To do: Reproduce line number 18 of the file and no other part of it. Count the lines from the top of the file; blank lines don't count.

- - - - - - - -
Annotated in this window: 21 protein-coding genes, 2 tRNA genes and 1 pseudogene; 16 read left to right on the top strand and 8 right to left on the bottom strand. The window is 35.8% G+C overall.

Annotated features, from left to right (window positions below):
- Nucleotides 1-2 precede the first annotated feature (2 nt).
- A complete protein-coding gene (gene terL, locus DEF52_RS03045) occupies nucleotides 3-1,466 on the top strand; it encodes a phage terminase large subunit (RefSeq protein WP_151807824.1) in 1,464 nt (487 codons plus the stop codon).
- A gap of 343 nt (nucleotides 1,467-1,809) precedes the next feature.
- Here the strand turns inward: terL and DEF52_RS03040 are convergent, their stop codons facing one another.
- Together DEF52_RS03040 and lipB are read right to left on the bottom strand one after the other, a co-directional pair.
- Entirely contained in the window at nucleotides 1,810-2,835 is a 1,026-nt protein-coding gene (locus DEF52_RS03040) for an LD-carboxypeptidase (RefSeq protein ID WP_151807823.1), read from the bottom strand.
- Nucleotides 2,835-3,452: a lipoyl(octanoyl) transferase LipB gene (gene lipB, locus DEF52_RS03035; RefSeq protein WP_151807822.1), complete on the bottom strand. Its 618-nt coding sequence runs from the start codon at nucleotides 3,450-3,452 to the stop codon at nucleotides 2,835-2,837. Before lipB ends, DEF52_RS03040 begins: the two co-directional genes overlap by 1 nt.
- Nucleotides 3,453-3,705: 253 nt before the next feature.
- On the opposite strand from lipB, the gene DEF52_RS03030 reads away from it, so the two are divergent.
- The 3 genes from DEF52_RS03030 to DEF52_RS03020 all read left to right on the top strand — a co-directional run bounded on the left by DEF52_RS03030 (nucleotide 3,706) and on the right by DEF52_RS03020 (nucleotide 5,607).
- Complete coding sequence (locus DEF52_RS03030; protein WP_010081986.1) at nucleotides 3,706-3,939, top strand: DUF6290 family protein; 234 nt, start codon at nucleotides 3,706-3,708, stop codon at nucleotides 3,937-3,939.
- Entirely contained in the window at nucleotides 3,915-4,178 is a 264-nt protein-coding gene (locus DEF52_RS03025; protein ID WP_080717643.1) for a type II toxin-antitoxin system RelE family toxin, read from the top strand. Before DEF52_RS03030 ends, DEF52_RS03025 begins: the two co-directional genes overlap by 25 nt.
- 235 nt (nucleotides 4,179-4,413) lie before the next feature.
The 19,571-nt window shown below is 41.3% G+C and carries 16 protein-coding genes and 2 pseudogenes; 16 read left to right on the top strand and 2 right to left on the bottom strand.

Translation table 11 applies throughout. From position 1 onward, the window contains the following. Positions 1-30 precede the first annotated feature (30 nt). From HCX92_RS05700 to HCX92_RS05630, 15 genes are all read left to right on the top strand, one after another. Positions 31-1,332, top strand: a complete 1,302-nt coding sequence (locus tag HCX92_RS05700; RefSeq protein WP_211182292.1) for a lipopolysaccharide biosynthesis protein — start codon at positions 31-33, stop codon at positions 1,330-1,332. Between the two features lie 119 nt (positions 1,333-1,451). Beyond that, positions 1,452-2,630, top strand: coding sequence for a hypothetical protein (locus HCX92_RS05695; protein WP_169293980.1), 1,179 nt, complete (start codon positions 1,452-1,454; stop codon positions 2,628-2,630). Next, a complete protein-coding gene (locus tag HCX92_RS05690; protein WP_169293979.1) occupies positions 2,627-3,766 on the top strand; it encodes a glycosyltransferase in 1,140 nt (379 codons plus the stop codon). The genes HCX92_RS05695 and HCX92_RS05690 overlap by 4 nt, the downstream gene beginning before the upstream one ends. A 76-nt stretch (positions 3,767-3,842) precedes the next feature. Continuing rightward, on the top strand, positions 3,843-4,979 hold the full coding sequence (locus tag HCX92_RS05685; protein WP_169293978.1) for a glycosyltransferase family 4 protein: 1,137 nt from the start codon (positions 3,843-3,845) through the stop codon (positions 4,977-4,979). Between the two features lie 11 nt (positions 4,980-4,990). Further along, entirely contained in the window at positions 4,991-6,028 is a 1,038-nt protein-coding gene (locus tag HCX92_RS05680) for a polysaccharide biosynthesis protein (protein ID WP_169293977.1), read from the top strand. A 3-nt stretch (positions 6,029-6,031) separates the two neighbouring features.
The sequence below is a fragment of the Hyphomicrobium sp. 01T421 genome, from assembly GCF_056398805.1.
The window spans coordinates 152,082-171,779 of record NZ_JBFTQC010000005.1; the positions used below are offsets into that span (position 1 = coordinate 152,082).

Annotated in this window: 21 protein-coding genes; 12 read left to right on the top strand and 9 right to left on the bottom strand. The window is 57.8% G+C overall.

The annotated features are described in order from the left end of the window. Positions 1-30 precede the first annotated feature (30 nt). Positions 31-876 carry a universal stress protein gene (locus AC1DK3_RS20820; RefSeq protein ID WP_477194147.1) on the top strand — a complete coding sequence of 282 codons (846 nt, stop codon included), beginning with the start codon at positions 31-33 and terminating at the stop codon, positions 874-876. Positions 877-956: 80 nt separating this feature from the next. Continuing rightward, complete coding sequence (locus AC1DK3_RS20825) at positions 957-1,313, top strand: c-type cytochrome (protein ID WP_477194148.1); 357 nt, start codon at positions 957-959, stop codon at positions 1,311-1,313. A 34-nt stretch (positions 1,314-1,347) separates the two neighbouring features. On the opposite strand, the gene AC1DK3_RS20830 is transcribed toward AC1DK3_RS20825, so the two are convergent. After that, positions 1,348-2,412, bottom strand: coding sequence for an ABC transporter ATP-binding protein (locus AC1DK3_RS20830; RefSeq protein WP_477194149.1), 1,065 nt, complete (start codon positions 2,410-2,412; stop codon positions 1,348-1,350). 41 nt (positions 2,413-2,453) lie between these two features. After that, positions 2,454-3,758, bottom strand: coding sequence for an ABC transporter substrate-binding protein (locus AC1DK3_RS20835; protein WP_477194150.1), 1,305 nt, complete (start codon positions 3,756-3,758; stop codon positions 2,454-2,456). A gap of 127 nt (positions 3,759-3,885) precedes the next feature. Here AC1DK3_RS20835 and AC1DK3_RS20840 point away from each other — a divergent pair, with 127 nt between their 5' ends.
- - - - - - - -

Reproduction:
The sequence below is a fragment of the Hyphomicrobium sp. 01T421 genome, from assembly GCF_056398805.1.